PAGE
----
HEAP helps people keep the home fires burning

In announcing his plan to eliminate funding for a federal program that helps people – especially the working poor – to meet rising heating bills in the dead of winter, President Donald Trump’s administration alleged that no one was going to freeze without the program and, besides, it is rife with fraud,

Those are common threads among critics of federal programs that help the least fortunate among us. Money is being wasted, they say. If there is a real need, someone will step up to fill the void, they promise. And, of course, there’s the overarching contention, even if not spoken by the administration in this case: Too many of the recipients of federal aid simply don’t deserve to be helped.

The program that the president is putting on the chopping block is the Low Income Home Energy Assistance Program. It helps families pay their heating bills primarily through grants sent directly to utility companies or heating fuel vendors, which reduces opportunities for abuse.

Commonly known by its acronym, HEAP, the program has broad bipartisan support, especially among lawmakers in cold-weather states. A year ago, before Trump’s administration first announced its proposed budget, Republican Sen. Susan Collins of Maine and Sen. Jack Reed, D-Rhode Island, were among 45 senators who called for “robust funding” for the program.

They noted that more than 90 percent of HEAP recipients have at least one household member who is a child, elderly, or disabled, and 20 percent of the households include a veteran.

Congress rejected Trump’s proposed cuts last year and allocated $3.4 billion for the program. A little more than $3 billion was included in the budget that eventually passed.

Trump supporters

That money will help about 6 million households, which is why the program is popular, even among Trump supporters. The Associated Press interviewed Dwayne LaBrecque, a diabetic who is on disability after losing several toes and part of his foot to infection.

“If the president turned around and did away with that funding, I have no idea how we’d survive in the winter,” said LaBrecque, whose income plummeted when he lost his job as a shipping manager. He and his fiancee and their five children are struggling in the rural Maine town of Hartford. The family received about $1,000 in heating assistance this winter.

A Trump supporter, LaBrecque said he won’t be voting for Trump again if the president succeeds in killing off the program.

In Ohio, recipients must have had their heating source disconnected, be threatened with disconnection or have less than a 25 percent supply of bulk fuel. In Mahoning County, more than 3,500 families received help through HEAP’s winter crisis program last year. MYCAP also received funding that helped low-income families make winterization improvements to their homes that will pay long-term dividends.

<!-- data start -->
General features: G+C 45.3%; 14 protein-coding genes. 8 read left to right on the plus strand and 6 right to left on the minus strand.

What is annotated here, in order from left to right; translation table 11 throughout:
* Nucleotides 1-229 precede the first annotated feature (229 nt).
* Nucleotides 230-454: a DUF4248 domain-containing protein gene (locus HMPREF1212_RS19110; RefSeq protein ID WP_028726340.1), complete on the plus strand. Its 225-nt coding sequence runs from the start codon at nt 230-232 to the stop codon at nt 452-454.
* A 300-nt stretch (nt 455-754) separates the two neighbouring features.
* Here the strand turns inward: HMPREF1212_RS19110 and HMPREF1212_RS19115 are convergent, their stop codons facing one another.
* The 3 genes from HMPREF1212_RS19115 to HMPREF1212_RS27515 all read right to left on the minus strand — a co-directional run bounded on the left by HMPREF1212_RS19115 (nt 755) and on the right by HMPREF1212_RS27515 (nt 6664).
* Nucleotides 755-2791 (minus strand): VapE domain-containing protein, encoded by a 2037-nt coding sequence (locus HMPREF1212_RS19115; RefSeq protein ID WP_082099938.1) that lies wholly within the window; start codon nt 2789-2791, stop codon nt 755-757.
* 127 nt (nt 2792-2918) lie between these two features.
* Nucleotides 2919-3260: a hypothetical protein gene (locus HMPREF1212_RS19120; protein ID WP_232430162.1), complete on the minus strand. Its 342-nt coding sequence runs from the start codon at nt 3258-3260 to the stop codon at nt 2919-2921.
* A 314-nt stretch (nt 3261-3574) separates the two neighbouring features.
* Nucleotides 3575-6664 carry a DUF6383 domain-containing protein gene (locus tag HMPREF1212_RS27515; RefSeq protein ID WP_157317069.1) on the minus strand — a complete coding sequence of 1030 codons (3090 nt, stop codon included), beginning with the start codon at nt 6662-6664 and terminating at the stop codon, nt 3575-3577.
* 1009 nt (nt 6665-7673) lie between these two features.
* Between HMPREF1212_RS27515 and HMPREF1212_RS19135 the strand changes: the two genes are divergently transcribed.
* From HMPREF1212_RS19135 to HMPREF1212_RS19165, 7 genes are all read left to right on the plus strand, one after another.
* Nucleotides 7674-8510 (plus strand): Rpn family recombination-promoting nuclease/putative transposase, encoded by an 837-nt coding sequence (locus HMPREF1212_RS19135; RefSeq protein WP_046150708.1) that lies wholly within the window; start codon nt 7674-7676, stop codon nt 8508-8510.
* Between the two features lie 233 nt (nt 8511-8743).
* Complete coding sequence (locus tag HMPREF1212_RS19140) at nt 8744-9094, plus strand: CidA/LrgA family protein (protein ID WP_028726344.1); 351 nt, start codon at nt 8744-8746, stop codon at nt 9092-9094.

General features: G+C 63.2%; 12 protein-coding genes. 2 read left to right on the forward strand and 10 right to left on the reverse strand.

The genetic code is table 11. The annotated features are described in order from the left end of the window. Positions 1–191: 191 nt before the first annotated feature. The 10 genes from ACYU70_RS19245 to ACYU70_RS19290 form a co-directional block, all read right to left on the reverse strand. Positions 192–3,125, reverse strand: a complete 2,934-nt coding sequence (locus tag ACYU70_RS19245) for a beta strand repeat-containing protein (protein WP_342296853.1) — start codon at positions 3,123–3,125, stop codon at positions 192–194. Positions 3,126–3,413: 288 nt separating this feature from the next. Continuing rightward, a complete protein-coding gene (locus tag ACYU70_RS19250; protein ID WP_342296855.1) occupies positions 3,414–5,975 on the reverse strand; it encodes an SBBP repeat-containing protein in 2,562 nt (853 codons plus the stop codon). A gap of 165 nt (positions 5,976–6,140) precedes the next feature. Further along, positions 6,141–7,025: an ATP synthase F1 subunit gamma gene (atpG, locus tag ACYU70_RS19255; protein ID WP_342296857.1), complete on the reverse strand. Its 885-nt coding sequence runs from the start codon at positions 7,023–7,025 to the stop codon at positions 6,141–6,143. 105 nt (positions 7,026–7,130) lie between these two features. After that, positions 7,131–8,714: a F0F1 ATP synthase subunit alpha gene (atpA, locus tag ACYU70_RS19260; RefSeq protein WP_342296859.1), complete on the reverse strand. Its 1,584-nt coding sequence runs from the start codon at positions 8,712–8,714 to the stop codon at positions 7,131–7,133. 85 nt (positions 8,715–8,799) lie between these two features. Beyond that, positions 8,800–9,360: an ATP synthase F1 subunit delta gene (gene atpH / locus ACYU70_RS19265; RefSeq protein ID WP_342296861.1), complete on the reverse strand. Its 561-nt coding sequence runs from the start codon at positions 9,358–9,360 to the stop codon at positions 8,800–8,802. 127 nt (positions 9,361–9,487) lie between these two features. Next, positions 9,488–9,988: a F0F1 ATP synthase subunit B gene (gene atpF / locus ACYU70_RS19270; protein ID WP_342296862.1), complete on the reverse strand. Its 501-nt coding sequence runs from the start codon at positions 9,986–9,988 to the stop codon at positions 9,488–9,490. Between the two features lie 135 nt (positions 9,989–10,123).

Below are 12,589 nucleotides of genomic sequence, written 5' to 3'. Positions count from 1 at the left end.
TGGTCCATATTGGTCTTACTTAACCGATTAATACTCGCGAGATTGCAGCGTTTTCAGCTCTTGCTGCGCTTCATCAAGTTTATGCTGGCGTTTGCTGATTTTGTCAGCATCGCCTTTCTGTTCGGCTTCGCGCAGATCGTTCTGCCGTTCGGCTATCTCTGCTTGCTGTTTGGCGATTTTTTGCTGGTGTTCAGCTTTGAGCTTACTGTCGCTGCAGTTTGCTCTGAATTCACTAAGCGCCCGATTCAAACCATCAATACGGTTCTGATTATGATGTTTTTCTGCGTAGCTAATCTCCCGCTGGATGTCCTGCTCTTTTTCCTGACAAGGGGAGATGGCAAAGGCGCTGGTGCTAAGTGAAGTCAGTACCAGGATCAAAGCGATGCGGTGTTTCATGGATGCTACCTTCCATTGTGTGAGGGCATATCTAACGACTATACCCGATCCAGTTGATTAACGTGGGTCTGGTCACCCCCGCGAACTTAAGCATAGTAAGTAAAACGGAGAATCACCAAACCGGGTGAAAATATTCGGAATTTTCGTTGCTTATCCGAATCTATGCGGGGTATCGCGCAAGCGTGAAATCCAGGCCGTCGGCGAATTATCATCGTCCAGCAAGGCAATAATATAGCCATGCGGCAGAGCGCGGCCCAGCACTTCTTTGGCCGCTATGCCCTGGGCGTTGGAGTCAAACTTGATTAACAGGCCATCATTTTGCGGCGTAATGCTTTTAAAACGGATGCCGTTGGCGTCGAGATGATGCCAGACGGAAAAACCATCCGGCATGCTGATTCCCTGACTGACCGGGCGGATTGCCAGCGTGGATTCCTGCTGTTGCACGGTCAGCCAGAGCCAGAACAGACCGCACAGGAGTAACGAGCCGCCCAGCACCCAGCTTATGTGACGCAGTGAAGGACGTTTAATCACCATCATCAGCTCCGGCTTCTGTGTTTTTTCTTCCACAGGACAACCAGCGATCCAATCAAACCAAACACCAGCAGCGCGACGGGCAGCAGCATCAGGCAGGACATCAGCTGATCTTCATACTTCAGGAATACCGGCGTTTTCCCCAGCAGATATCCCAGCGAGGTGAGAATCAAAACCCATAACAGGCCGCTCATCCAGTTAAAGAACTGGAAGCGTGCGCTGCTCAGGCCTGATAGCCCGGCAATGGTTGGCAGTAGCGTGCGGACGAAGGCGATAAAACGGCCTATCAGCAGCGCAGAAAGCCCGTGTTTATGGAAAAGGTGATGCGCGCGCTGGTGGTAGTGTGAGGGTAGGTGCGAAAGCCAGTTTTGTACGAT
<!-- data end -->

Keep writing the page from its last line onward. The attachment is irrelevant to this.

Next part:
As for the contention that if there is a need, others will step in to help if the federal government steps out, we would wonder who those others would be. The people of the Mahoning Valley already support their churches, the United Way, food banks, the Red Cross and other charities too numerous to mention.

During the blizzard of 1978 there were people here in the Mahoning Valley who were found frozen to death after their heat had been turned off. That was just 40 years ago, but it is a pre-HEAP time to which we should not return.

It is not realistic to suggest that private or religious charities are in a position to step in and keep 3,500 families in Mahoning County from having their heat turned off when temperatures outside are in the teens or lower. Multiple polls and surveys in recent years have shown that most American families don’t have ready access to emergency cash. A Bankrate financial security index survey released last month showed only 39 percent of American families would be able to cover a $1,000 emergency bill.

Granted, of those 4 out of 10 that were emergency-ready, many would have far greater assets. And out of those 6 in 10 who couldn’t come up with $1,000, many had nothing to fall back on.

If local charities are overextended, and 6 in 10 families can’t help themselves in an emergency, is it wrong for the government to help an unemployed veteran or a senior citizen getting by on Social Security from having their heat turned off? It isn’t.

The president should begin looking for imaginative ways to make America great again, ways other than cutting federal housing assistance, food stamps or heating assistance – ways that do not make it more difficult for the disabled or working poor to survive.

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